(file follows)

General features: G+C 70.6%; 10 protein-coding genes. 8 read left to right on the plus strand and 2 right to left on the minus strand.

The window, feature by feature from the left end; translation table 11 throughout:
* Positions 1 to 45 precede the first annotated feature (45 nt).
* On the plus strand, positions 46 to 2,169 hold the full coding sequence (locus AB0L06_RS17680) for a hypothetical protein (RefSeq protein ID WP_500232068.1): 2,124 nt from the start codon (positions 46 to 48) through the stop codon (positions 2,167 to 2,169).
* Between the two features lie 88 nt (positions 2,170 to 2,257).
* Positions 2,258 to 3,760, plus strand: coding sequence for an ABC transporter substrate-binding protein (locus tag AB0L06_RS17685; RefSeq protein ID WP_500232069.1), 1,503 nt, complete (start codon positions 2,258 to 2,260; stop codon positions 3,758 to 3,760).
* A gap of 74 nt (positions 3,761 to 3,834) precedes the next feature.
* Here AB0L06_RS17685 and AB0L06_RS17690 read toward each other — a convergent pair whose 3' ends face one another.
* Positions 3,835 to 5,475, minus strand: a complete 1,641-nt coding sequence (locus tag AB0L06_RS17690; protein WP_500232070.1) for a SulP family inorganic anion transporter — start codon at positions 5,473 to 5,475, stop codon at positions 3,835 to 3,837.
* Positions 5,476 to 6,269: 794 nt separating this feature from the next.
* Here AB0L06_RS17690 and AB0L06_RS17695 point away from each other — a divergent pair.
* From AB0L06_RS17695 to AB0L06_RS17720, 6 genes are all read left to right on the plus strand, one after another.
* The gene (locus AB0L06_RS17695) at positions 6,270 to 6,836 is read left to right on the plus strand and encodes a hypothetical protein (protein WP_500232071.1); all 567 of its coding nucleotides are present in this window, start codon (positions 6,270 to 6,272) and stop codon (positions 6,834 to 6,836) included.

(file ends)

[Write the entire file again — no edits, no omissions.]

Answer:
General features: G+C 70.6%; 10 protein-coding genes. 8 read left to right on the plus strand and 2 right to left on the minus strand.

The window, feature by feature from the left end; translation table 11 throughout:
* Positions 1 to 45 precede the first annotated feature (45 nt).
* On the plus strand, positions 46 to 2,169 hold the full coding sequence (locus AB0L06_RS17680) for a hypothetical protein (RefSeq protein ID WP_500232068.1): 2,124 nt from the start codon (positions 46 to 48) through the stop codon (positions 2,167 to 2,169).
* Between the two features lie 88 nt (positions 2,170 to 2,257).
* Positions 2,258 to 3,760, plus strand: coding sequence for an ABC transporter substrate-binding protein (locus tag AB0L06_RS17685; RefSeq protein ID WP_500232069.1), 1,503 nt, complete (start codon positions 2,258 to 2,260; stop codon positions 3,758 to 3,760).
* A gap of 74 nt (positions 3,761 to 3,834) precedes the next feature.
* Here AB0L06_RS17685 and AB0L06_RS17690 read toward each other — a convergent pair whose 3' ends face one another.
* Positions 3,835 to 5,475, minus strand: a complete 1,641-nt coding sequence (locus tag AB0L06_RS17690; protein WP_500232070.1) for a SulP family inorganic anion transporter — start codon at positions 5,473 to 5,475, stop codon at positions 3,835 to 3,837.
* Positions 5,476 to 6,269: 794 nt separating this feature from the next.
* Here AB0L06_RS17690 and AB0L06_RS17695 point away from each other — a divergent pair.
* From AB0L06_RS17695 to AB0L06_RS17720, 6 genes are all read left to right on the plus strand, one after another.
* The gene (locus AB0L06_RS17695) at positions 6,270 to 6,836 is read left to right on the plus strand and encodes a hypothetical protein (protein WP_500232071.1); all 567 of its coding nucleotides are present in this window, start codon (positions 6,270 to 6,272) and stop codon (positions 6,834 to 6,836) included.